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Northern Ireland: consultation on family courts

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Northern Ireland, Department of Justice, consultation, cross examination, perpetrator, domestic violence, family courtsConsultation on prohibition of cross-examination in family proceedings launched.

Northern Ireland’s Department of Justice has launched a consultation on protecting victims of domestic abuse from being cross-examined by the perpetrator in family courts.

The Department particularly welcomes the views of victims of domestic abuse who have been involved in family proceedings, especially victims who have been cross-examined by their abuser in person.

The views of people who have represented themselves, who may have personally carried out cross-examination of another party or witness, are also welcomed.

The options for legislation in the consultation paper include applying a statutory prohibition on cross-examination in person in certain circumstances and giving the court a discretionary power to prevent such cross-examination.

The Final Report of the Gillen Review of Family Justice recommended the introduction of specific legislative provision to protect victims from being cross-examined in person by personal litigants in family courts, similar to the legislative provision which protects victims of sexual offences giving evidence in criminal courts from being cross-examined in person by the defendant.

The Domestic Abuse Bill which was introduced in Parliament on 16 July 2019 includes provision to prevent victims of domestic abuse from being cross-examined in person by perpetrators in family courts in England and Wales and also includes some measures for Northern Ireland, in particular, for a new domestic abuse offence.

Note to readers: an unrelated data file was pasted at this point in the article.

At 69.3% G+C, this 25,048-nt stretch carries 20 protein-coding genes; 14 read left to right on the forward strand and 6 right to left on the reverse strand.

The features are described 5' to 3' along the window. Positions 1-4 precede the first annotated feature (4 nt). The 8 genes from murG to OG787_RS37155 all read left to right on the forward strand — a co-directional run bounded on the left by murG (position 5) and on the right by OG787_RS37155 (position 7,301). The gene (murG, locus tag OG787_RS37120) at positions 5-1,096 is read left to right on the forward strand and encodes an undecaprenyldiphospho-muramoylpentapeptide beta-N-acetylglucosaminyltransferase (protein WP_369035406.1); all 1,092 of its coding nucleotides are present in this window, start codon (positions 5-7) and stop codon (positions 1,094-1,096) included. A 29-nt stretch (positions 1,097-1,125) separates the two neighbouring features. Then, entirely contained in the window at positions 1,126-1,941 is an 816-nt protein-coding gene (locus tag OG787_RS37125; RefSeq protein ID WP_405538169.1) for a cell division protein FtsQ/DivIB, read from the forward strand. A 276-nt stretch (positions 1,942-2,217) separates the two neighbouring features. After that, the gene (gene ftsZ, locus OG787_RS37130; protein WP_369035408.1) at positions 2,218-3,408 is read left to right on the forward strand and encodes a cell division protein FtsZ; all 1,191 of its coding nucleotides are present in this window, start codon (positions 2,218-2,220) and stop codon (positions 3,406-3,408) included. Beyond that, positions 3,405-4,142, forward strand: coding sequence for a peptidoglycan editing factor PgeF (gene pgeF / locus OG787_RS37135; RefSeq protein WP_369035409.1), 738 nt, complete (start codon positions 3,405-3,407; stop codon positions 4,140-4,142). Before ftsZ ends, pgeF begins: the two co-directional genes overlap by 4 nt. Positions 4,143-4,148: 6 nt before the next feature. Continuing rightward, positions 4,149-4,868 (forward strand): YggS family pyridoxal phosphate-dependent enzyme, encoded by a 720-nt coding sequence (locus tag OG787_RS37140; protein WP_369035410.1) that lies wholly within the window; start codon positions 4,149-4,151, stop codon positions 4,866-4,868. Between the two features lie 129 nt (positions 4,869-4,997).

Following the outcome of the consultation Northern Ireland’s Department of Justice will consider, together with the UK government, whether it would be appropriate for any provision to protect victims of domestic abuse from cross-examination by perpetrators in Northern Ireland to be included in the Bill.

However, it may not be possible to proceed to legislate until Northern Ireland’s Executive and the Assembly are restored at Stormont; Northern Ireland has been without a government since January 2017, when the power-sharing agreement at Stormont collapsed.

Peter May, Permanent Secretary for the Department of Justice, said: “The Department is committed to protecting victims of domestic abuse right across the justice system and, for this reason we want to consider potential legislative measures to protect victims from being cross-examined by the perpetrator in family courts.

“As well as the views of victims, we would also like to hear from all court users, people working within the family justice system, community and voluntary sector organisations and anyone else with an interest in the family justice system.”

Responses to the consultation can be submitted online via Citizen Space on the NIDirect website.

The consultation runs until 24 September 2019.

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